James D. Bell is an award-winning author and retired Judge who received the highest bar association approval ratings ever given to a Mississippi Circuit or County Judge. He is listed in Preeminent Lawyers, Outstanding Lawyers of America and Top 100 Attorneys of North America.  He is the author of two novels, Vampire Defense and Maximilian’s Treasure.  His short story, The Adventures of Sherlock Hound, was published in Dog Stories for the Soul, alongside stories from Mark Twain, John Steinbeck, Willie Morris and others.  The son of a Choctaw mother and a Mississippi businessman, Judge Bell is devoted to his wife, Joanne.  They live in Brandon, Mississippi and have four children.  Judge Bell practices law in Jackson, Mississippi, but is frequently called back to the bench by the Mississippi Supreme Court for short term assignments. Visit the author’s website at www.judgebell.com.

The Story behind ‘Fortunate Son: the Story of Baby Boy Francis’ by Brooks Eason

The Story Behind the Book

Sometimes a person knows he wants to be an author but has a hard time deciding what to write. Sometimes it’s just the opposite, and a person who has no intention of becoming an author learns a story he feels compelled to write. In my case I was already an author and then  a story came along that I felt compelled to write. I had written one book, Travels with Bobby – Hiking in the Mountains of the American West. I knew I wanted to write another one, and an amazing true story that demanded to be written fell into my lap.
I was adopted as an infant, had wonderful parents, never searched for my birth mother, and never would have. But fifteen years ago I learned that Julie Francis was my birth mother as a result of litigation that lawyers pursued in four courts in two states in…

View original post 887 more words

Character Interview: Josie Kendal from Michael Bowen’s political thriller ‘False Flag in Autumn’

character interviewWe’re thrilled to have you her today, Josie, from Michael Bowen’s new political thriller, False Flag in Autumn.  Josie is a twenty-eight year old political communications specialist living in Washington, D.C.

It’s a pleasure to have her with us today at Beyond the Books!

Thank you so for this interview, Josie.  Now that the book has been written, do you feel you were fairly portrayed or would you like to set anything straight without your readers?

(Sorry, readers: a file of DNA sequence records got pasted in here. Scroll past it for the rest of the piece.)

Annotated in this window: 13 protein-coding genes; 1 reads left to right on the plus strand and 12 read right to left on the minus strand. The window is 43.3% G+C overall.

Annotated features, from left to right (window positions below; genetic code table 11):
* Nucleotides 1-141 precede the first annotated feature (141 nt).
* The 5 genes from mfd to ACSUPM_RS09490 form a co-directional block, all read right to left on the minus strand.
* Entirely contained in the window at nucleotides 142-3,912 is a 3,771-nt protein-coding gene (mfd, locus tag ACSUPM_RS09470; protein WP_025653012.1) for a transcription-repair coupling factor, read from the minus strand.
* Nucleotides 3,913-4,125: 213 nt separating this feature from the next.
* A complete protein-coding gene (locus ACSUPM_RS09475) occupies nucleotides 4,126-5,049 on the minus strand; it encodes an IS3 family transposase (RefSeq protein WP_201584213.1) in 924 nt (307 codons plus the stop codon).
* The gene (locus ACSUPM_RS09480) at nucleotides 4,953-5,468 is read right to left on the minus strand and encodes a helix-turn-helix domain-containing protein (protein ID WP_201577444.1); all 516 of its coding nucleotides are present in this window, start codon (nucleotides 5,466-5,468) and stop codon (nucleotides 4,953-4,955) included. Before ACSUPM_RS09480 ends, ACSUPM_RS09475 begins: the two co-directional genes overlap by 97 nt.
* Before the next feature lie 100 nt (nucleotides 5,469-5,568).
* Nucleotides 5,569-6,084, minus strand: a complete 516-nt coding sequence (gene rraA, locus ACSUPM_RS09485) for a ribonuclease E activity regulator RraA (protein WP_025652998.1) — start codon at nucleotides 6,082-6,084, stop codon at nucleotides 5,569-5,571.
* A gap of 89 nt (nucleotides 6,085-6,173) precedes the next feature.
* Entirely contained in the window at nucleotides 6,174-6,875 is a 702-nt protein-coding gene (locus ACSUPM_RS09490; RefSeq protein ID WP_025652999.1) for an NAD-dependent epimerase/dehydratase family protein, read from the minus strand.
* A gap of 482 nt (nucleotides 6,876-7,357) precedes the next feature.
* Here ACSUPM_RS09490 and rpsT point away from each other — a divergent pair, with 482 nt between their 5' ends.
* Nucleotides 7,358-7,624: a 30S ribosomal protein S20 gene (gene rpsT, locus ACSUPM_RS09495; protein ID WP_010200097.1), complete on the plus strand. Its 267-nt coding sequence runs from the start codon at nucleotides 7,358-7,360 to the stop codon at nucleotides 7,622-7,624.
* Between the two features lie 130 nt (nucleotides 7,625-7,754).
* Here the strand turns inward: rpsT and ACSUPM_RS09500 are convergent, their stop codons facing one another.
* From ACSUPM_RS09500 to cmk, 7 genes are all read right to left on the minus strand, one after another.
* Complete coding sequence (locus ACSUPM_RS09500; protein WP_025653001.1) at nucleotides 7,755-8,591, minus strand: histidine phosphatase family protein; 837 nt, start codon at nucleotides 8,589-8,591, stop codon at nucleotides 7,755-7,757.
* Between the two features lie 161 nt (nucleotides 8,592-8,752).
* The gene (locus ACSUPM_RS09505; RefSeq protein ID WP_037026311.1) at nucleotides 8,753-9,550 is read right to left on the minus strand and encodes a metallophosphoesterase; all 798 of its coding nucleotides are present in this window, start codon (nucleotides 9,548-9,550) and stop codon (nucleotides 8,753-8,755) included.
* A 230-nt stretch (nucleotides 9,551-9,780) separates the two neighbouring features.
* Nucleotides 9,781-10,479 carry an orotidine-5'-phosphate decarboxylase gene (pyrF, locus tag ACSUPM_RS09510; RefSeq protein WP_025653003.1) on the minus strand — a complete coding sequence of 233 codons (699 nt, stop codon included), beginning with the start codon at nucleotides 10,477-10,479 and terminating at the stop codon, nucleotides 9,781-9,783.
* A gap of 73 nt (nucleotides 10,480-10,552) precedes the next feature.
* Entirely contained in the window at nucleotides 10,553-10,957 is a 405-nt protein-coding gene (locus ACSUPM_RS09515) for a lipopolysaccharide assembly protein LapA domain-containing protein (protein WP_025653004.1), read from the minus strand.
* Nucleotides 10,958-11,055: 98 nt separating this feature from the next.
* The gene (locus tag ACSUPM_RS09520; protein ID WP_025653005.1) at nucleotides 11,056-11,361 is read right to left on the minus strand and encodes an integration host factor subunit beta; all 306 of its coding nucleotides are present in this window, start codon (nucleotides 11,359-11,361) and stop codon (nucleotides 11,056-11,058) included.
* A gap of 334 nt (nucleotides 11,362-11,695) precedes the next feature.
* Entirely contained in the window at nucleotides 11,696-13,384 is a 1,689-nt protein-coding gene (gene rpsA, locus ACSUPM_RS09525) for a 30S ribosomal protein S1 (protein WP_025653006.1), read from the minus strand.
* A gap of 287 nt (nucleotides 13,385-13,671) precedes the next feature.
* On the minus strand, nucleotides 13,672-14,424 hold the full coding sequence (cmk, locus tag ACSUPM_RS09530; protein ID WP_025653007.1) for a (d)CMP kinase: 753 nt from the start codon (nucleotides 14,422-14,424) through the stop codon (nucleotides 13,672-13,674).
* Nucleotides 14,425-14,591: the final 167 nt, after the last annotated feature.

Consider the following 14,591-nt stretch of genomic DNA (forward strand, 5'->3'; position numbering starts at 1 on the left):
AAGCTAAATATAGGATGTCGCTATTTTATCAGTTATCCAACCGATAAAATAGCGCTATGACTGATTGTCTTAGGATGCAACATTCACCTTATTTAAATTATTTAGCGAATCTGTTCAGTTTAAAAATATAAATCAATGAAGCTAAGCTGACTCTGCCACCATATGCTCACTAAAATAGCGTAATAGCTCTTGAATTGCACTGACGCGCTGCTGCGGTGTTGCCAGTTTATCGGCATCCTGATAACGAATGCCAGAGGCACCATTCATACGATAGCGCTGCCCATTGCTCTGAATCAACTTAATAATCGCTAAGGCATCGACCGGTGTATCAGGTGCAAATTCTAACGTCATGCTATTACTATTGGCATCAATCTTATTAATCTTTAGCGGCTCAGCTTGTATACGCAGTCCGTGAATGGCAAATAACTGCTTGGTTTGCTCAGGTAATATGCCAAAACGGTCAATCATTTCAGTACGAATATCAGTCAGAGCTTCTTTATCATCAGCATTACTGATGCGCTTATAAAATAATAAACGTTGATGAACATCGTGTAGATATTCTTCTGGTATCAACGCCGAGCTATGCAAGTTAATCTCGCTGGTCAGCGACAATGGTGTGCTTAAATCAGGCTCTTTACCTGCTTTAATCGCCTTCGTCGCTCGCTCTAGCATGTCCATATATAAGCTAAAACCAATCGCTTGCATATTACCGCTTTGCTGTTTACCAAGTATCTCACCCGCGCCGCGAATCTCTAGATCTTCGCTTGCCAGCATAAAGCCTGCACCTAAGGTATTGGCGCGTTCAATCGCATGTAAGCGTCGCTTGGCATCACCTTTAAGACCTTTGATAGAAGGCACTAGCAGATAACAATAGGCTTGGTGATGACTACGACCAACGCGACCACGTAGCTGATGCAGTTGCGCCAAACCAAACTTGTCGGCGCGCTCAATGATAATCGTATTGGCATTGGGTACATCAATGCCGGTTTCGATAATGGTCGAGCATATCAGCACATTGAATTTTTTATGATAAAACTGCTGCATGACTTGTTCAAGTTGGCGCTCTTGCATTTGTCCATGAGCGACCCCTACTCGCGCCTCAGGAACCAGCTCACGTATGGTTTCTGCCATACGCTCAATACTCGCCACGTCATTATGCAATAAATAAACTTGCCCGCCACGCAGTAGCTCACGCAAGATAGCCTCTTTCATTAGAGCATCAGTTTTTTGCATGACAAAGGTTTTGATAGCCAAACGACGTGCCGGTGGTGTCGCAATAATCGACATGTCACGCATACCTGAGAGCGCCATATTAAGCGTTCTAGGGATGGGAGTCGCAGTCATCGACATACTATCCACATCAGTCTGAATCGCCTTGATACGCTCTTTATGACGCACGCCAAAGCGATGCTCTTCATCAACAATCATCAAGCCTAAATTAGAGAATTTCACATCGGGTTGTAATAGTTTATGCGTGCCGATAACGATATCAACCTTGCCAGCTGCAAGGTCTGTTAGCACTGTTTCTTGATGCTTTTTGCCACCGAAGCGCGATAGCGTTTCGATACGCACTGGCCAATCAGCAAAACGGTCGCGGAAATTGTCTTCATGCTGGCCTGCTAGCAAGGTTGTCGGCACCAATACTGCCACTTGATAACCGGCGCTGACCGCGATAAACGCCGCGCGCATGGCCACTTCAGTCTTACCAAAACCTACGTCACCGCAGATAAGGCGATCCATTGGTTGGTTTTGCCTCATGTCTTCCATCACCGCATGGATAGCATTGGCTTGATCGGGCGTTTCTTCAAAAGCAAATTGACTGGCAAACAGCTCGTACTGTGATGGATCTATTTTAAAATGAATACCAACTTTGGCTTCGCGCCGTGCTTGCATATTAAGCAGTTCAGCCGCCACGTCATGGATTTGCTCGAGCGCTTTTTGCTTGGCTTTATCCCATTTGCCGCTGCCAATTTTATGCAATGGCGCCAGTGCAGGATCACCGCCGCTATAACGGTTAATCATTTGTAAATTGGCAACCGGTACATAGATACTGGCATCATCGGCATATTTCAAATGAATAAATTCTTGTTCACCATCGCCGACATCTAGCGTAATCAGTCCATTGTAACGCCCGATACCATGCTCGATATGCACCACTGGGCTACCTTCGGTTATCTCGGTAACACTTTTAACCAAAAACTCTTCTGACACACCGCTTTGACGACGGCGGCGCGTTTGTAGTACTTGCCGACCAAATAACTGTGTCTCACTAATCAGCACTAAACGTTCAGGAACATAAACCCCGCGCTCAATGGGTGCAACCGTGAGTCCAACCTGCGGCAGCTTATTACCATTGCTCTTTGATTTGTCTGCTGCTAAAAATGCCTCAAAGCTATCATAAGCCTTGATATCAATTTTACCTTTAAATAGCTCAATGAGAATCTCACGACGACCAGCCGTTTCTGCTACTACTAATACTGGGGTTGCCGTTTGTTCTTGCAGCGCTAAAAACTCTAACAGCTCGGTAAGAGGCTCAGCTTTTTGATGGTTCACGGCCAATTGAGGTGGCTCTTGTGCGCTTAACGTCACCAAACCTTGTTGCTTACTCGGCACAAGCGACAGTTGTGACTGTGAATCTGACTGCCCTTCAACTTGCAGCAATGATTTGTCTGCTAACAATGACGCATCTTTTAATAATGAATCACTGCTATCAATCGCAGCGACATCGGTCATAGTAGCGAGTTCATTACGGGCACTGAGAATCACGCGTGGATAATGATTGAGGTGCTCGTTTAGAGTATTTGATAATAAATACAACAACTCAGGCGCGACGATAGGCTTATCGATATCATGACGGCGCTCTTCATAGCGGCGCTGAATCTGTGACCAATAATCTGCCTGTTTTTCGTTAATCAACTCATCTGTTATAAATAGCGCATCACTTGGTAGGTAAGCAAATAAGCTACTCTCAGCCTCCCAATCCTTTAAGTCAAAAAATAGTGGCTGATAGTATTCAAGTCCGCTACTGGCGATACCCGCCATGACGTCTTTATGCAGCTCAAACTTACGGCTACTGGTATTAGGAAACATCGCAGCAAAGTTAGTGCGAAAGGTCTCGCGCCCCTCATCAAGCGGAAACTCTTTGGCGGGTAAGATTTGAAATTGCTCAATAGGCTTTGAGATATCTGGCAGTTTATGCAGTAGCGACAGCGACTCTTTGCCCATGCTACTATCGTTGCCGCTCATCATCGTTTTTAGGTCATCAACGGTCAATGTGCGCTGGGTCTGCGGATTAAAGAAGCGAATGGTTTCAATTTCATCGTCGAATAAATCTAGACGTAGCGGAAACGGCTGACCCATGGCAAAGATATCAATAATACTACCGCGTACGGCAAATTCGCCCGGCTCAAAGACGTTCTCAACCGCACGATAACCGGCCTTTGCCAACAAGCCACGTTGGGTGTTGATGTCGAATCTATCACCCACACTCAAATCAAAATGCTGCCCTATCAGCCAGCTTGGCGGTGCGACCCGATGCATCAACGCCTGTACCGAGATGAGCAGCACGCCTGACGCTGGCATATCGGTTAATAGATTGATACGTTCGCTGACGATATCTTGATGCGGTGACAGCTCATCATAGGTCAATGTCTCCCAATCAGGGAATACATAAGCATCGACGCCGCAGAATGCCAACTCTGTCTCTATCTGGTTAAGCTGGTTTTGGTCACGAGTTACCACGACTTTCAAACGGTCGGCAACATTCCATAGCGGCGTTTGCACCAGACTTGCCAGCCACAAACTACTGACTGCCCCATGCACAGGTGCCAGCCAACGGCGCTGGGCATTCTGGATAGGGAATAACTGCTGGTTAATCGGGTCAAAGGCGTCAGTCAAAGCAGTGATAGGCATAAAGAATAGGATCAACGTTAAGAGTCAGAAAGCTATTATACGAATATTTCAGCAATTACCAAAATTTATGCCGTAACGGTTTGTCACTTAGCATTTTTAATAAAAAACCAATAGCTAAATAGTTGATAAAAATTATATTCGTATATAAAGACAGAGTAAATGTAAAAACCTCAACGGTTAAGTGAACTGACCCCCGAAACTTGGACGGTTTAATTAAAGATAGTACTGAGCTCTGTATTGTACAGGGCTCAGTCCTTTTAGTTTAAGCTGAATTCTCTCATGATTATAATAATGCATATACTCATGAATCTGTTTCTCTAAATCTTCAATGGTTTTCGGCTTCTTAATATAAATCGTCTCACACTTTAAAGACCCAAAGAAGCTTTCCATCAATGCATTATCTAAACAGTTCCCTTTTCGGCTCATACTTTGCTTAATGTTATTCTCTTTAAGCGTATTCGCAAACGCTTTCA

I think Bowen pretty much nailed me.  I’m not a saint.  When I die the topic of canonization will not come up.  But I’ve only done one thing that I’m truly ashamed of, and he let me show my remorse for that.  I didn’t realize that I used naughty words as freely as I apparently do, but I have to admit, when I saw them there on the page they sounded like me.  It’s kind of a lazy habit that I fell into almost casually when I started working in Washington.  Bowen seems to think False Flag in Autumn is a redemption story, but to tell you the truth I’m not sure I need redemption all that much.  A lot of politics is like a spikes-high slide into second base:  it ain’t pretty – but that’s the way the game is played.  You can play the game that way, or you can sit on the sideline polishing your halo.  I want to be in the game.

False Flag in Autumn.jpgDo you feel the author did a good job of colorizing your personality?  If not, how would you like to have been portrayed differently?

Well, I do like cocktails (especially when my husband, Rafe, makes them), and even though I’ve been (mostly) smoke-free for three years now, sometimes it’s a struggle to hang onto the “mostly.”  I like having to think fast and I like getting it right when I do.  And I do desperately love Rafe, and cherish both our intellectual sympatico and our sexual intimacy.  Bowen is right about all that stuff.  Bowen seems a little judgmental about me at times – I’m sure I picked up a subtly disapproving tone when he had me refer to “casual hook-ups that I got over when I was 20”.  I guess that’s because deep down he’s as crazy about me as Rafe is – and who could blame him for that?

What do you believe is your strongest trait?

Self-awareness.  I’m spunky but I’m not particularly brave, and I know it.  My mind is fast but it’s not deep, and I know that, too.  I’m pretty smart, but I’m not wise, at least not yet.  All I have to do to excite male sexual desire is breathe, and I’ve been known to use that gift teasingly. 

Worst trait?

I sometimes fall into the trap of kidding myself.  I spend all day spinning politicians and reporters, and sometimes when I look back on something that didn’t go well, I realize that I was spinning myself without realizing it (until it was too late).

If you could choose someone in the movie or television industry to play your part if your book was made into a movie, who would that be (and you can’t say yourself!)?

Nicole Kidman.  With a glossy black wig and a little Creole make-up, she could play me perfectly, and even flashback to my student days at Tulane and my early internships in Washington if she had to. 

Do you have a love interest in the book?

Absolutely:  my husband, Rafe.  Charm, good looks, brains, guts – he’s more than twenty years older than I am, but he’s the whole package.  Rafe’s first wife died while she was pregnant with what would have been their first child, and I think that tragedy really deepened him.  When I first started working full-time in D.C., I treated the available males as a buffet.  Then, when I met Rafe, I realized that I’d been playing triple-A ball.  Rafe was my introduction to the major leagues.

At what point in the book did you start getting nervous about the way it was going to turn out?

When a White House aide showed me two personnel files with CI (“Congressional Influence”) stamped on them, and then winked at me.  I knew he wanted to use me as an unwitting pawn in a scheme that had “special prosecutor” written all over it, and I had no idea what the scheme was.  I knew right then I should just walk away – but I’m hard-wired not to walk away from heavy duty political action.